How To De-Escalate Conflict In Your Small Business


Listen, you’re an experienced CEO and business leader – you know how to de-escalate a situation, it’s just that sometimes we chose not to remember.  I get it, it can be tiring feeling like you always have to be the person to take the high road, to always have to model the right behavior – but, that’s the job you took on when you stepped into the leader role.  And the alternative isn’t pretty or helpful.  Letting the situation devolve into anger, or stony silence doesn’t help you, or your company.

I think we generally have a better handle on this when we’re dealing with a client – but it’s easier to lose our perspective when it’s a colleague, or an employee.

So, what are the steps you can call on when you find yourself in one of these challenging situations with a colleague or employee?

I want to preface by saying this isn’t the only way, and I’m not saying it’s the best way – but it is the way I have been able to successfully resolve conflict time and time again.  So, maybe it will help you too.

Also, I am focused on colleagues and employees – different techniques are needed if the person is a client – we can get into that in another episode.

Now I know advice around this subject usually starts with focusing on things related to the other person, you know – the one who’s angry, or agitated, or frustrated, or just loud.  But I think there is another, really important, step to take before you even think about the other person.  The first thing you should do is check in with yourself.  You know what they say – always put your mask on first

If you don’t take a beat to listen to yourself, and figure out what role you’re choosing to play in this drama, you will never successfully defuse it.  What are you wanting to get across, what need are you trying to communicate.  Sure, a lot of the time when someone comes at you, your first reaction is to defend.  But think a bit beyond that – what do you need right now.  Are you feeling challenged because you need, and don’t feel you’re getting, respect, or validation.  Or maybe you just need the other person to listen to what you are saying.  Either way, until you take a breath and figure out what you need in this situation, you can’t de-escalate it.  So, do the temporary alternative – punt.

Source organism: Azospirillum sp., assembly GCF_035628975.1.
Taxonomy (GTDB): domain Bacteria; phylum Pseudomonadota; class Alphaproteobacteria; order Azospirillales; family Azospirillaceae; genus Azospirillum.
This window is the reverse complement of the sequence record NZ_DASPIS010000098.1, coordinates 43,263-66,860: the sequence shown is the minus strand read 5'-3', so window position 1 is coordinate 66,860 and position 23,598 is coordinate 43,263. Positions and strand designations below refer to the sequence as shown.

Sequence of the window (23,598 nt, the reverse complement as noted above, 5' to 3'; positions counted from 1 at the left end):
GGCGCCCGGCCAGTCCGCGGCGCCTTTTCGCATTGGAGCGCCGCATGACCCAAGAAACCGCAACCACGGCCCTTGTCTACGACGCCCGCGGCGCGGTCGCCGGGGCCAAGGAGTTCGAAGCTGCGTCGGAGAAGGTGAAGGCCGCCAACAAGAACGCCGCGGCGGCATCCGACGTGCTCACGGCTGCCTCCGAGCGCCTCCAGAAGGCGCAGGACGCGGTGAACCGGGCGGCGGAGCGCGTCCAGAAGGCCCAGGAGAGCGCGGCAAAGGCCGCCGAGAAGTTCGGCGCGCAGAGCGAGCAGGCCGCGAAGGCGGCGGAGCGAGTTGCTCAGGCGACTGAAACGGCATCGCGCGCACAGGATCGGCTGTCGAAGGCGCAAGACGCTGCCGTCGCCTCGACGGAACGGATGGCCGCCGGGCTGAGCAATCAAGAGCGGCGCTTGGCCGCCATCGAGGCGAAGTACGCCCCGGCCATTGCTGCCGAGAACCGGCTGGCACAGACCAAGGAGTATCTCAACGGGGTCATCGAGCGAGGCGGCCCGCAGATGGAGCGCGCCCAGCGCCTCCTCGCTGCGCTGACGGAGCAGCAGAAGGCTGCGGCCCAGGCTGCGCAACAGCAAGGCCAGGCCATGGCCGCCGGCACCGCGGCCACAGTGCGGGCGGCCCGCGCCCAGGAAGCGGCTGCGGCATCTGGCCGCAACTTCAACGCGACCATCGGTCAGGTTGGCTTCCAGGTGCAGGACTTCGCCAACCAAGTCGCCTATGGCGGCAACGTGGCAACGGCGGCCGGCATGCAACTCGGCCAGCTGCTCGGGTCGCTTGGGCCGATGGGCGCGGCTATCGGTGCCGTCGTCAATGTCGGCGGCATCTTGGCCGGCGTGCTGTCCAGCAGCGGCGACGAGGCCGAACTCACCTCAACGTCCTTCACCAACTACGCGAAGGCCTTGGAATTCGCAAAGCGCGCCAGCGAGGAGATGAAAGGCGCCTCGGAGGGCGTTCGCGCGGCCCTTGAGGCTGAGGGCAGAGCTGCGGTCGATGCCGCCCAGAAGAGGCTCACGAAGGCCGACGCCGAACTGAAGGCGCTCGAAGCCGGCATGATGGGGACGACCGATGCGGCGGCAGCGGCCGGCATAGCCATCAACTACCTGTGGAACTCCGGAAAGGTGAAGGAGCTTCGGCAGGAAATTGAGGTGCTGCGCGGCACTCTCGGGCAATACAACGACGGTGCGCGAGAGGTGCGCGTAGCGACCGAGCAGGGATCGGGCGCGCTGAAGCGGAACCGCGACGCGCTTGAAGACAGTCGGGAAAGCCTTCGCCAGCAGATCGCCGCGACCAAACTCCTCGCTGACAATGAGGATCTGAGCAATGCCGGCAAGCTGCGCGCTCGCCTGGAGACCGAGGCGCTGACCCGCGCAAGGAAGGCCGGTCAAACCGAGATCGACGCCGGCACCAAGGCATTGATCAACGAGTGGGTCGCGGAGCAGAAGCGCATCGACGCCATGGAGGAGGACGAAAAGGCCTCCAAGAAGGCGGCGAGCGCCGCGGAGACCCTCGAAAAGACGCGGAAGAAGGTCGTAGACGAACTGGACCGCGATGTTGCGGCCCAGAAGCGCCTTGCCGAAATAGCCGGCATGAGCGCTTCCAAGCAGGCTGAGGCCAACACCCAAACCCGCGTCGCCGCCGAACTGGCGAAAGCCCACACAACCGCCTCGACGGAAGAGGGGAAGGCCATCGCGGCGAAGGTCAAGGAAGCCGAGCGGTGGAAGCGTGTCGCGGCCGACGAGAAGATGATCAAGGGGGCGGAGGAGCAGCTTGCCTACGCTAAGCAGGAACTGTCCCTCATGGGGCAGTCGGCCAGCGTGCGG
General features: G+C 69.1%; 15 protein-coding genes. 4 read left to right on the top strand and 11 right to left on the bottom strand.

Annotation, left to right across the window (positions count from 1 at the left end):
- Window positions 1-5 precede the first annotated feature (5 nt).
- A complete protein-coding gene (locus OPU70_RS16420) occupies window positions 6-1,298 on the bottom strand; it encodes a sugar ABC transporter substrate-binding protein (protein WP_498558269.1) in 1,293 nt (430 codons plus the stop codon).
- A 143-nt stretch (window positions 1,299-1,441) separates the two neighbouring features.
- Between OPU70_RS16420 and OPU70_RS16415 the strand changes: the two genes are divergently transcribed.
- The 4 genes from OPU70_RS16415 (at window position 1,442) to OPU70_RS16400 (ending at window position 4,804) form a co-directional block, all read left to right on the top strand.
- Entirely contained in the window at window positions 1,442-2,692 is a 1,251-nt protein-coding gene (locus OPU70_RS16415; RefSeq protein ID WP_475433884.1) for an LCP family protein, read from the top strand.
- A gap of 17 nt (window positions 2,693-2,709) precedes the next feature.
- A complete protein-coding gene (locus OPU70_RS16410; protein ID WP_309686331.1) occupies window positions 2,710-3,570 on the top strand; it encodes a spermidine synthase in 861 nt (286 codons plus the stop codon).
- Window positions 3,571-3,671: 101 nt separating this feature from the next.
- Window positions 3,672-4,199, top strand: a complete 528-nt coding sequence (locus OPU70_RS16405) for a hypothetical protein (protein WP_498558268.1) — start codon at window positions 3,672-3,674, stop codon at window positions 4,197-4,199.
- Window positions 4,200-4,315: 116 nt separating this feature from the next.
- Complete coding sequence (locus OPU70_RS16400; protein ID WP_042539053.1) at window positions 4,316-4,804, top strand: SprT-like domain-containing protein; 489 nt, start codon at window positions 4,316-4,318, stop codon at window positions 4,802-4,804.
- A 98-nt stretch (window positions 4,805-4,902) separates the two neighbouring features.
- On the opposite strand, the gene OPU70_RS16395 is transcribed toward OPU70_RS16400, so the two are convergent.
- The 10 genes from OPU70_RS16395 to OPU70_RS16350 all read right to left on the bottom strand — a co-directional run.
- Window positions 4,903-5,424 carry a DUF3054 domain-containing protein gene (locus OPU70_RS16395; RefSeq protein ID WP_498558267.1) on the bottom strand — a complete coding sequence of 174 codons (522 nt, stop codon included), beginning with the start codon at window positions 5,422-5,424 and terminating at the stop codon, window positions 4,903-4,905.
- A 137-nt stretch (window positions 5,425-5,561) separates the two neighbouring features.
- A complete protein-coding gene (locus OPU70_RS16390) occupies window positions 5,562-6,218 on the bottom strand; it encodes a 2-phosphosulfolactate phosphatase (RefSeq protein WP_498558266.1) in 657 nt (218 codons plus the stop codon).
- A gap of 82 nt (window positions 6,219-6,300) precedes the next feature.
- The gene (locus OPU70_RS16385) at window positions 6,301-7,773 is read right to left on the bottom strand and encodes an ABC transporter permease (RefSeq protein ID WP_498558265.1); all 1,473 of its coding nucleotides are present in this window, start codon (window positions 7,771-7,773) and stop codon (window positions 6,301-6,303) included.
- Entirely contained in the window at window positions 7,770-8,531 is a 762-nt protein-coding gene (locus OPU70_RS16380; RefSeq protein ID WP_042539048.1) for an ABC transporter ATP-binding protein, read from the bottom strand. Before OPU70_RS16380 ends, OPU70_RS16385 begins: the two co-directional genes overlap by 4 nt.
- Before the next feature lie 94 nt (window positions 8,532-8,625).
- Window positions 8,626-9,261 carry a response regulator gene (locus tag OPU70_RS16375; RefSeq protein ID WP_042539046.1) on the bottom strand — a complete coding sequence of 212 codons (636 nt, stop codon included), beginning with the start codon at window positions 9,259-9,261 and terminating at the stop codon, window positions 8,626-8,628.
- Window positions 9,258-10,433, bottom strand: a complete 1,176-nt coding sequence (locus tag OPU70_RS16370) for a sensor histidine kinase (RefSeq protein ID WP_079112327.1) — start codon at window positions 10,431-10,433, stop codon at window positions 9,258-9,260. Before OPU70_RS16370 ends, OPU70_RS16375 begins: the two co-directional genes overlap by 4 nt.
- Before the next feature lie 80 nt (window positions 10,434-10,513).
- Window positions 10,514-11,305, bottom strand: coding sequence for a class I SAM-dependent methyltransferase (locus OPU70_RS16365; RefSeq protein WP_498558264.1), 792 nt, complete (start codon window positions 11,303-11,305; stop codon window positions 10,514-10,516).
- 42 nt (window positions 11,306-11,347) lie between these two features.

Don’t respond.  Let the other person have their say (because we already know that one of their needs it to be heard), and then, very calmly, let them know you need to table the discussion for later, when everyone is thinking clearly.  You have the absolute right, and I would suggest the responsibility, to take a time out to gather your thoughts.  So call a rain delay – take a time out – take a breath.

Now, you may find that you don’t need a time out.  When someone approaches you, right then and there, you may be able to do a quick check in with yourself and balance.  And if that’s the case, then you ‘e immediately ready for the next step.  But if not, and you did call a halt, when you revisit the discussion – and yes, you absolutely should revisit the discussion – don’t just leave it hanging there and hope it will go away by itself.  That never happens – make sure you are in a private setting.  This isn’t a play, put on for the entertainment of others.  It’s a one on one conversation, and both you and the other party deserve privacy.